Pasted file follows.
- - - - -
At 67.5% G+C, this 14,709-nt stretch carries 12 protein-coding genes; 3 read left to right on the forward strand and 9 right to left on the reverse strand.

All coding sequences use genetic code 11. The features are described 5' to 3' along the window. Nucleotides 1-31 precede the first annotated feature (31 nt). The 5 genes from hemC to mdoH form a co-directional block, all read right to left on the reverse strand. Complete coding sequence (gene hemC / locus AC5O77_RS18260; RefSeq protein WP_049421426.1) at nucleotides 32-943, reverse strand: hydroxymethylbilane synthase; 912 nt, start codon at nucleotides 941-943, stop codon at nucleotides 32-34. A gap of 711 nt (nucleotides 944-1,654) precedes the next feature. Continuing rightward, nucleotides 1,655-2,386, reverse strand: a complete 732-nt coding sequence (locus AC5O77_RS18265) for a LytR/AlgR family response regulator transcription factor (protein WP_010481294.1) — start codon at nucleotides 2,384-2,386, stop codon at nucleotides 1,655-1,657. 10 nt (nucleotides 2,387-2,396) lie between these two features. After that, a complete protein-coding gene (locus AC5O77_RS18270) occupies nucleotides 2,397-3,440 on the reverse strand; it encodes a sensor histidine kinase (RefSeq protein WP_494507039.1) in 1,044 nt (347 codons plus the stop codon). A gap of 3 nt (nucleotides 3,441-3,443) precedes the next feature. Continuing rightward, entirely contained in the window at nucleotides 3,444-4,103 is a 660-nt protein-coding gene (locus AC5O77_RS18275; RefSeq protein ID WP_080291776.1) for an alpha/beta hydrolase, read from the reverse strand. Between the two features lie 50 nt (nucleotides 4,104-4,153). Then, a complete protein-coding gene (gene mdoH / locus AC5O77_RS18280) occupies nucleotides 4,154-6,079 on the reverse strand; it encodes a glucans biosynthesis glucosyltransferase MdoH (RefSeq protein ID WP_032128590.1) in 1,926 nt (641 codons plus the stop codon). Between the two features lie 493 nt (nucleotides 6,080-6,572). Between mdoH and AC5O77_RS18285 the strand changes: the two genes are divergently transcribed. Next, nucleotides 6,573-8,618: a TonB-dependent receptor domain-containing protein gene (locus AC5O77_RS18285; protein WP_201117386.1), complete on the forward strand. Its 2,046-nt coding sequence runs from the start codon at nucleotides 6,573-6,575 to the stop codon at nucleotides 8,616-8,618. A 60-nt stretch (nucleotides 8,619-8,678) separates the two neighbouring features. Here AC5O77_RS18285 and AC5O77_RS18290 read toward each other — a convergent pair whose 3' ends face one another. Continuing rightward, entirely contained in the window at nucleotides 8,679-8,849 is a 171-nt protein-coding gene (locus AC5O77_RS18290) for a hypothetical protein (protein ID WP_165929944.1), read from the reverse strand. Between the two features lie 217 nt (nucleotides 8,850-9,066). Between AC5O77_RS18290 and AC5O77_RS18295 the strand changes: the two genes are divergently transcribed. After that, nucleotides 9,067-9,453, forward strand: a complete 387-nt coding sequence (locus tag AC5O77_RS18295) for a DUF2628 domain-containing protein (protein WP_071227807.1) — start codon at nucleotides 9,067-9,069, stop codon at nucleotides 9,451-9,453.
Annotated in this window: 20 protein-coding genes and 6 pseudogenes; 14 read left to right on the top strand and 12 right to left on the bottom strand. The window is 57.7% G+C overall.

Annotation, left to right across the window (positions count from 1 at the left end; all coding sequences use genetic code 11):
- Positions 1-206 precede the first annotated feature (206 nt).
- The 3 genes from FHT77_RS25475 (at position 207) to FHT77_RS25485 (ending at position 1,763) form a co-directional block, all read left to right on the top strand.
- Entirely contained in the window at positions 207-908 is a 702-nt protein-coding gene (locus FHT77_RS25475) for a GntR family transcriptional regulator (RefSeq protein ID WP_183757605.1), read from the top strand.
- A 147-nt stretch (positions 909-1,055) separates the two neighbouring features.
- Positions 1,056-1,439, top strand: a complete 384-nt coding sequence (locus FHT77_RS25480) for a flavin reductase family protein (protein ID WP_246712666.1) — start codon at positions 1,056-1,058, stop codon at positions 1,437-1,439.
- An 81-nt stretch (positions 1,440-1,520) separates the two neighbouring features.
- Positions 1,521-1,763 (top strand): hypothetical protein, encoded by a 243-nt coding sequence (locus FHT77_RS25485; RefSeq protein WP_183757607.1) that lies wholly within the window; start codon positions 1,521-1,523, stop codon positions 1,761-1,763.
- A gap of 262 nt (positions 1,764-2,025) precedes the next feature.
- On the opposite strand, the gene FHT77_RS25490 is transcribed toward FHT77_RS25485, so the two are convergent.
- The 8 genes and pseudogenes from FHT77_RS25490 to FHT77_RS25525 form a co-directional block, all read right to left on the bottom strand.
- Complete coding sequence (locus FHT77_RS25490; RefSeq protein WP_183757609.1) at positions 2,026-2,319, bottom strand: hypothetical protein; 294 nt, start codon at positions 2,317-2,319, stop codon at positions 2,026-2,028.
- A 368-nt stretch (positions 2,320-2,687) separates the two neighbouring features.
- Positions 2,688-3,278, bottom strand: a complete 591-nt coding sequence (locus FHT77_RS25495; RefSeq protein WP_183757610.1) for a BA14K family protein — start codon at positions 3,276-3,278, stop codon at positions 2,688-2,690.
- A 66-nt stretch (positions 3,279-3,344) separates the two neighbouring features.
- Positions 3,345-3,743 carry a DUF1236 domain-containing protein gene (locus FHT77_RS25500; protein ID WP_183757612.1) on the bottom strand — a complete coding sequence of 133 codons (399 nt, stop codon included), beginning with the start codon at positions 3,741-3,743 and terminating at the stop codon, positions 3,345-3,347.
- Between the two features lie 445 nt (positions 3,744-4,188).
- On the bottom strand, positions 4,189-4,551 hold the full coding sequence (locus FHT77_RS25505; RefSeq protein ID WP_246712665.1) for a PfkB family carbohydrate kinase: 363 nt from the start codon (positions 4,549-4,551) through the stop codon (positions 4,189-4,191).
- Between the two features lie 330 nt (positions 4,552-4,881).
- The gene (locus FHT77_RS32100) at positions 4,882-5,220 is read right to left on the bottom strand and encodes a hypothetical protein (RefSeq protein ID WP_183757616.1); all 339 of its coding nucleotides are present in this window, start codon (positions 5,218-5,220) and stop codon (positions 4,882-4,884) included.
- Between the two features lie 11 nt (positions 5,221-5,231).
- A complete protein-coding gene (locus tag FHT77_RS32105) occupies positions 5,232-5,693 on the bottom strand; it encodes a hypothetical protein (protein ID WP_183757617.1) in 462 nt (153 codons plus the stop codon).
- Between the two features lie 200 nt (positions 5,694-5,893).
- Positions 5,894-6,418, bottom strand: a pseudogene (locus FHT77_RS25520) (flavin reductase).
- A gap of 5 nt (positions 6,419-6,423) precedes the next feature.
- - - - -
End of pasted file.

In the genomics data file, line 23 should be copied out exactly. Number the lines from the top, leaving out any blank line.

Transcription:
- The gene (locus FHT77_RS32100) at positions 4,882-5,220 is read right to left on the bottom strand and encodes a hypothetical protein (RefSeq protein ID WP_183757616.1); all 339 of its coding nucleotides are present in this window, start codon (positions 5,218-5,220) and stop codon (positions 4,882-4,884) included.